Seasons

Many appreciate the four seasons—distinct times when the calendar gives way to different weather. The seasons offer different opportunities and blessings. Fall is football and changing leaves. Winter is Christmas and snow. Spring is Easter, flowers, and the promise of warmer weather. Summer is sunshine and BBQ’s.

Seasons can disappoint, too. We have expectations. Spring is often wet and cold. And when was the last time we had a white Christmas? And sometimes it rains on the Fourth of July.

Our life has seasons, as well. As a young person we have fewer responsibilities. Life is often about fun. We get older. We get married. There is a mortgage and soon children. Parenting is diapers for a while but kids grow quickly. Teens bring their unique challenges as they try and figure things out under our tutelage. Before long they are heading out the door; empty nest we call it. Middle age descends unannounced. Grandkids and retirement follow. Before long peers are dying and we know our time may not be long. As seasons come and go, so do our lives.

“For everything there is a season,” writes Solomon (Ecclesiastes 3:1). And a few verses later, “He has made everything beautiful in its time” (v. 11). Just as God orchestrates the seasons, He orchestrates our lives. There can be times, however, when we don’t like His orchestration. But just as God “changes times and seasons” (Daniel 2:21), bringing more cold in the winter and more warmth in the summer, He does the same for us.

I often grow weary of the seemingly endless gray days of winter and early spring. But to complain against the weather is to complain against the One in charge of it. Likewise, to complain against whatever season we find ourselves in now is to complain against the Sovereign God seeing to our lives.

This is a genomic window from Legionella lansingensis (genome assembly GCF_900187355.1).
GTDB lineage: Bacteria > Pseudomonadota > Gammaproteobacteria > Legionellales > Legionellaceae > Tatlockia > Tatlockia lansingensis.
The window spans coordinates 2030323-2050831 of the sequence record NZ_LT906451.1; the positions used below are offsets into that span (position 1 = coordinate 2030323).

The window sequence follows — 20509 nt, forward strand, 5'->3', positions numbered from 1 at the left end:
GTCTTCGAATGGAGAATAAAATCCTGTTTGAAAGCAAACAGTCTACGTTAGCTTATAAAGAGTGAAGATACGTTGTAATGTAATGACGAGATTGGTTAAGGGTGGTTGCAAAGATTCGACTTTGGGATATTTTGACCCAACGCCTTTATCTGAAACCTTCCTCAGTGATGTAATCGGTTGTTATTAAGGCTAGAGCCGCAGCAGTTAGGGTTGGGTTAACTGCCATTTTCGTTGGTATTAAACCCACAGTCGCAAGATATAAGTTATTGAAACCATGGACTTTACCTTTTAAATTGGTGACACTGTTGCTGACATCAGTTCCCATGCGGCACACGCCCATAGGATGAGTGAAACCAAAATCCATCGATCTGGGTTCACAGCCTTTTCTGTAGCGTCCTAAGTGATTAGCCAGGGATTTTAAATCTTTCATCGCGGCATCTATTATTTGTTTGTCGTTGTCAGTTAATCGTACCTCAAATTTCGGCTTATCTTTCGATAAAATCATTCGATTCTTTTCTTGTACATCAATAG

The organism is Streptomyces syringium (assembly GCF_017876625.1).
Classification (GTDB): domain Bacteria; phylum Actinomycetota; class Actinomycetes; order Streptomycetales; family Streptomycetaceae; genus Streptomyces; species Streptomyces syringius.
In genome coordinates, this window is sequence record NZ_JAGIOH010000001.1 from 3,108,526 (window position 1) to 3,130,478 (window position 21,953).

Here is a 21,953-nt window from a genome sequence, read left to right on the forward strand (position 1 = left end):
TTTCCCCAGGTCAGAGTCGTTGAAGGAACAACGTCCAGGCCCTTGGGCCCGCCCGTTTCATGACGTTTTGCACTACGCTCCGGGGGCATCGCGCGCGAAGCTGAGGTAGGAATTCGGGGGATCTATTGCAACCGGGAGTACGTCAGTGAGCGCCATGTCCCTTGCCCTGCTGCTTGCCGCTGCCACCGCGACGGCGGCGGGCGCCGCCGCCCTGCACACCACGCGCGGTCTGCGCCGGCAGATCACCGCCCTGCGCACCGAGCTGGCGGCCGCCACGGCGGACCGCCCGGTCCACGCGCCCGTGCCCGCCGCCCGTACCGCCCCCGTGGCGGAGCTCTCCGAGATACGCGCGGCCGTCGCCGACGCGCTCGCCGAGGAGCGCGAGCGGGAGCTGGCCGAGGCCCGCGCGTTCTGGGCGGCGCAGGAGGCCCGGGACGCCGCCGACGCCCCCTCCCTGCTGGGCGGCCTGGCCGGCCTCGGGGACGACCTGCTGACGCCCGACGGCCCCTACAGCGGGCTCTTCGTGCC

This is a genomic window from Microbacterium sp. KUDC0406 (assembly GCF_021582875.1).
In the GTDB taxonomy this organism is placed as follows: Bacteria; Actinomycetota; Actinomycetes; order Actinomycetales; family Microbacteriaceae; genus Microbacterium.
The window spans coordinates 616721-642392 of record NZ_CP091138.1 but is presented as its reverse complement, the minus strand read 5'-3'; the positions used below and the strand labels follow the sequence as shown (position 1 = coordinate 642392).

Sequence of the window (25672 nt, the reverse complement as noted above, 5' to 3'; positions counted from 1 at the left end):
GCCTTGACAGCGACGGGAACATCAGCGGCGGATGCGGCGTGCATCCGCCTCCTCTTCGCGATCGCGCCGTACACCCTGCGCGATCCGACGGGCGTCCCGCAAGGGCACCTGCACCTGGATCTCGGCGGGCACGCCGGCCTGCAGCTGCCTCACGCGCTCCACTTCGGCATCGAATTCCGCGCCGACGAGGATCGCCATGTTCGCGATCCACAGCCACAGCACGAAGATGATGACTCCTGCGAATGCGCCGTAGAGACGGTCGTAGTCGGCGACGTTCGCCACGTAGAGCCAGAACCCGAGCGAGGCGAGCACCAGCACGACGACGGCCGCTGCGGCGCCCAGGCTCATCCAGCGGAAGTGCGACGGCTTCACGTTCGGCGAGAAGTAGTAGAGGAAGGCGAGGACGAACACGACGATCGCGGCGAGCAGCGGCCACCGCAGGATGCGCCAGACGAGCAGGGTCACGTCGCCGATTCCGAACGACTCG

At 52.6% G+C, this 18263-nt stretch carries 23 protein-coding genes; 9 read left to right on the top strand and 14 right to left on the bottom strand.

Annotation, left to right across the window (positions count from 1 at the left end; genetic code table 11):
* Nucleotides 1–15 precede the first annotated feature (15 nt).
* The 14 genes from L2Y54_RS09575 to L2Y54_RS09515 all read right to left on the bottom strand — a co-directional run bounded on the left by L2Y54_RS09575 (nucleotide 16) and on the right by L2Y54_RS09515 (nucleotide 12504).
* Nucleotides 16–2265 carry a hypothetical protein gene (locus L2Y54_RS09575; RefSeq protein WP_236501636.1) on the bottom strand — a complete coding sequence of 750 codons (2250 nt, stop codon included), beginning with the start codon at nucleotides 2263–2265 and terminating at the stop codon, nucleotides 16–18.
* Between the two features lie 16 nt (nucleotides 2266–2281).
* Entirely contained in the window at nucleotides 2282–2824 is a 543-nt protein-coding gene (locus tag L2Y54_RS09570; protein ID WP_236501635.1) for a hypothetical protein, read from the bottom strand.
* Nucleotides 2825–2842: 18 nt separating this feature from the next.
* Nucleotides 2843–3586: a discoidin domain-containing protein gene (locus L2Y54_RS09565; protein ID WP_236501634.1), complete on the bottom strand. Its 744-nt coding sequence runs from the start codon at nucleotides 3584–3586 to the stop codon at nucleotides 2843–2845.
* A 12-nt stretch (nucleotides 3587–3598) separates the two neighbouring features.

As I write, a handful of our young moms have brought their children to play at the church. I remember that season. It was a busy time, especially for Lynn. With the ages of our three kids, I believe we had someone in diapers for six years straight. That was a lot of cloth diaper laundry! No more diapers in the teen years but other parenting issues surface. Now, with two at college, a new season is before us.

My hope is that we will rejoice in whatever season we are in. We may not enjoy it, per say, but we should always rejoice in it—for it is God who sent it. Each day and season is a gift, the up and down challenges included.

Remembering that there is “a time to weep, and a time to laugh; a time to mourn, and a time to dance” (Ecclesiastes 3:4) will help us. We would choose laughing and dancing over weeping and mourning but each has its purpose and place. And lest we forget His promise, “Weeping may tarry for the night, but joy comes with the morning” (Psalm 30:5). There always is a morning for the Christian.

Pastor Rich Hamlin

January 9, 2015

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